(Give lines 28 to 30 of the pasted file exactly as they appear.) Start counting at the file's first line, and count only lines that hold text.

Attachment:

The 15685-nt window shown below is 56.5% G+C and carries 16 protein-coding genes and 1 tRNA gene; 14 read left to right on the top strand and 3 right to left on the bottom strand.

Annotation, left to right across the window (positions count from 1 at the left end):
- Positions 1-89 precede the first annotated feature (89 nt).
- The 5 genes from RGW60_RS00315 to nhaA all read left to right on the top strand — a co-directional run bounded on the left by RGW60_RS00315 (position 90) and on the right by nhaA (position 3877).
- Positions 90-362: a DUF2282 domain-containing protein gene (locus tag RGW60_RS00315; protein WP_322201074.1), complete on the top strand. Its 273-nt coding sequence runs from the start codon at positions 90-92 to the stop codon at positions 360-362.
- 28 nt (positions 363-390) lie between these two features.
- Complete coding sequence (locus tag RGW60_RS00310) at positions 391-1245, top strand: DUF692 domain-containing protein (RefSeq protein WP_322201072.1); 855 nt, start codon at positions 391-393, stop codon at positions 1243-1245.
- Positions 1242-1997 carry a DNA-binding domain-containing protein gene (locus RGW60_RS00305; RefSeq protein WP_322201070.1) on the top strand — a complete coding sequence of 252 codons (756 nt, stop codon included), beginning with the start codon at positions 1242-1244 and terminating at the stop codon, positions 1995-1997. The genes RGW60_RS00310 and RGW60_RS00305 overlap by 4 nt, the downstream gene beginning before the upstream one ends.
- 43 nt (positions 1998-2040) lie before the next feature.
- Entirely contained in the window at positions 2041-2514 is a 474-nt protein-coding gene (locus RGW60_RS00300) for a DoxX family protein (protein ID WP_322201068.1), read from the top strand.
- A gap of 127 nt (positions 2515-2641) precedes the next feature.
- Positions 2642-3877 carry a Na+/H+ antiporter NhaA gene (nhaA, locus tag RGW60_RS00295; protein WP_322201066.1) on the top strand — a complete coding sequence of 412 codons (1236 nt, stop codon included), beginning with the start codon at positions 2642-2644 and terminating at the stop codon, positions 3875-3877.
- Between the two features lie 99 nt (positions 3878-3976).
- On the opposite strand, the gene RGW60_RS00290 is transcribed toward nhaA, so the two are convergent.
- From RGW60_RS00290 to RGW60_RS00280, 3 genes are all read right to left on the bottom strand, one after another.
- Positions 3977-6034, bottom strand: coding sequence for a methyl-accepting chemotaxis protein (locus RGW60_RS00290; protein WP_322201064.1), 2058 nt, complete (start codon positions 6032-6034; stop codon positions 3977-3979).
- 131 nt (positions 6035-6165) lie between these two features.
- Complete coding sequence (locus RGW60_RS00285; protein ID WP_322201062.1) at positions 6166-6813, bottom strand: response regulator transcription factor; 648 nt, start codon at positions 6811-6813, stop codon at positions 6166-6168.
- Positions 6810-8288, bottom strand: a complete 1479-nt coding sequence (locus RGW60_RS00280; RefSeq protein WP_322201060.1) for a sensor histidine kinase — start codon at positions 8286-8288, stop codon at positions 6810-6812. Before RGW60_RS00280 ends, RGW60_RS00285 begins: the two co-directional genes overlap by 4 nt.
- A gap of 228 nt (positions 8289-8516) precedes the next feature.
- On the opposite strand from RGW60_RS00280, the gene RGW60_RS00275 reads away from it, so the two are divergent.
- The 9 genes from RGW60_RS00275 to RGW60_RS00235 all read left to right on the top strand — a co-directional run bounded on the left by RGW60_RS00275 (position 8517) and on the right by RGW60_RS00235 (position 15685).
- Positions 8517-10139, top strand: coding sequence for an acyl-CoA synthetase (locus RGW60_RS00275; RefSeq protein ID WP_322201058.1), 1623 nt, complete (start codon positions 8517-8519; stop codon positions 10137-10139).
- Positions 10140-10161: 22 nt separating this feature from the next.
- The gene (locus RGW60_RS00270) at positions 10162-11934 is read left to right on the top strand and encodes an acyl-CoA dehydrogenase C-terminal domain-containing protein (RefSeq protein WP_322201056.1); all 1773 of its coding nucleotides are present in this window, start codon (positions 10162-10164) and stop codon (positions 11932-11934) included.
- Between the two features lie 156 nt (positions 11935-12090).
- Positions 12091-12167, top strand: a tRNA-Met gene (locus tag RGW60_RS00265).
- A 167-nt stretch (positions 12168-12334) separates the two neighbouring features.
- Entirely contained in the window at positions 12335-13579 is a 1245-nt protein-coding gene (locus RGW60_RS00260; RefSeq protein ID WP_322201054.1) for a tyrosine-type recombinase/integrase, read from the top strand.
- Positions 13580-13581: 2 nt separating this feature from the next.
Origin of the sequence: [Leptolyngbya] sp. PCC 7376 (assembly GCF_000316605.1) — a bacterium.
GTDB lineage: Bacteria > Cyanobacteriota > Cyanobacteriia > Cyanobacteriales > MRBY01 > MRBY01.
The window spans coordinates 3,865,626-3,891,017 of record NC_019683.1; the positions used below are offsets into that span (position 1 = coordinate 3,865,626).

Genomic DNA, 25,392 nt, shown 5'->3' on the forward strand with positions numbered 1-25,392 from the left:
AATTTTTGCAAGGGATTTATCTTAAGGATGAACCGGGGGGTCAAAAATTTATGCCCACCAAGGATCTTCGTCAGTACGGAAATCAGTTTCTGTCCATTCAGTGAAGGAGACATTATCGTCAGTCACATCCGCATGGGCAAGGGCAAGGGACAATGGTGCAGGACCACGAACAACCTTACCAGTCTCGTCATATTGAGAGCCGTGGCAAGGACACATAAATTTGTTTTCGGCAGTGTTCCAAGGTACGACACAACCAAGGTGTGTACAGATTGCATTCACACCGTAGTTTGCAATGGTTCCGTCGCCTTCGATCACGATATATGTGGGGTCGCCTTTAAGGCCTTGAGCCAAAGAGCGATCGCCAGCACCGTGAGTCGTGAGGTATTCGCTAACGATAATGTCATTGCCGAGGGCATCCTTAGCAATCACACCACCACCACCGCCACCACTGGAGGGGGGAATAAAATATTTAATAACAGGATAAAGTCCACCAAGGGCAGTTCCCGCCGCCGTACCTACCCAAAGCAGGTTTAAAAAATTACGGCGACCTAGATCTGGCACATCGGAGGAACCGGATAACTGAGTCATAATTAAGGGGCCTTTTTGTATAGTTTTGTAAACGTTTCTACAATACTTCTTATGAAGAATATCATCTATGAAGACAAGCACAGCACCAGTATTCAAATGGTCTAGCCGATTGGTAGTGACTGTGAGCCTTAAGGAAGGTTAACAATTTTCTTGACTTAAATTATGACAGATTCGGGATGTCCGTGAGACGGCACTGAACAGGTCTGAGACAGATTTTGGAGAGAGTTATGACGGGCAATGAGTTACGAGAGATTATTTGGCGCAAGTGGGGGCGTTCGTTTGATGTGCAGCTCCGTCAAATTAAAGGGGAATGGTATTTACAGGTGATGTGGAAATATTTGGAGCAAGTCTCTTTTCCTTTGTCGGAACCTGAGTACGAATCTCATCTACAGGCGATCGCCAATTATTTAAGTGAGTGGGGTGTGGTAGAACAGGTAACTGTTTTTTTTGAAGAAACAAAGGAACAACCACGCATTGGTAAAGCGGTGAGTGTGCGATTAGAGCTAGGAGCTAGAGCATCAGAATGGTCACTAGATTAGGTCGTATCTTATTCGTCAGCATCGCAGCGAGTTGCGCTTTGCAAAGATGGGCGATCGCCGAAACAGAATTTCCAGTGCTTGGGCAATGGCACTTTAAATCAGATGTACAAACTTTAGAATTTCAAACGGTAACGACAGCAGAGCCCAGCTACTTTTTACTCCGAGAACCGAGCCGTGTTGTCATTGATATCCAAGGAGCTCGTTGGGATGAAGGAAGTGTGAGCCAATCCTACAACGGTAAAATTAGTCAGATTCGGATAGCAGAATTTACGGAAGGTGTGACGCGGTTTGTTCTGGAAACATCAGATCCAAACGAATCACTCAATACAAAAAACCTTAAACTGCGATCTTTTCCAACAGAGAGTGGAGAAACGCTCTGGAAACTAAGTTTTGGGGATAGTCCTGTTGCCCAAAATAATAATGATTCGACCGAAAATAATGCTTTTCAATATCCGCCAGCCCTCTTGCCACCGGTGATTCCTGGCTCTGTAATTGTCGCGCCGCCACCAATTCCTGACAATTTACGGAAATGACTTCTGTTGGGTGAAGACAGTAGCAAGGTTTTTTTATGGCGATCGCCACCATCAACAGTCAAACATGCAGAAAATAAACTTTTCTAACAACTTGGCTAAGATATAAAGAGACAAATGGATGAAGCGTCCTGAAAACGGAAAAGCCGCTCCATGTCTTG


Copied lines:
- A 167-nt stretch (positions 12168-12334) separates the two neighbouring features.
- Entirely contained in the window at positions 12335-13579 is a 1245-nt protein-coding gene (locus RGW60_RS00260; RefSeq protein ID WP_322201054.1) for a tyrosine-type recombinase/integrase, read from the top strand.
- Positions 13580-13581: 2 nt separating this feature from the next.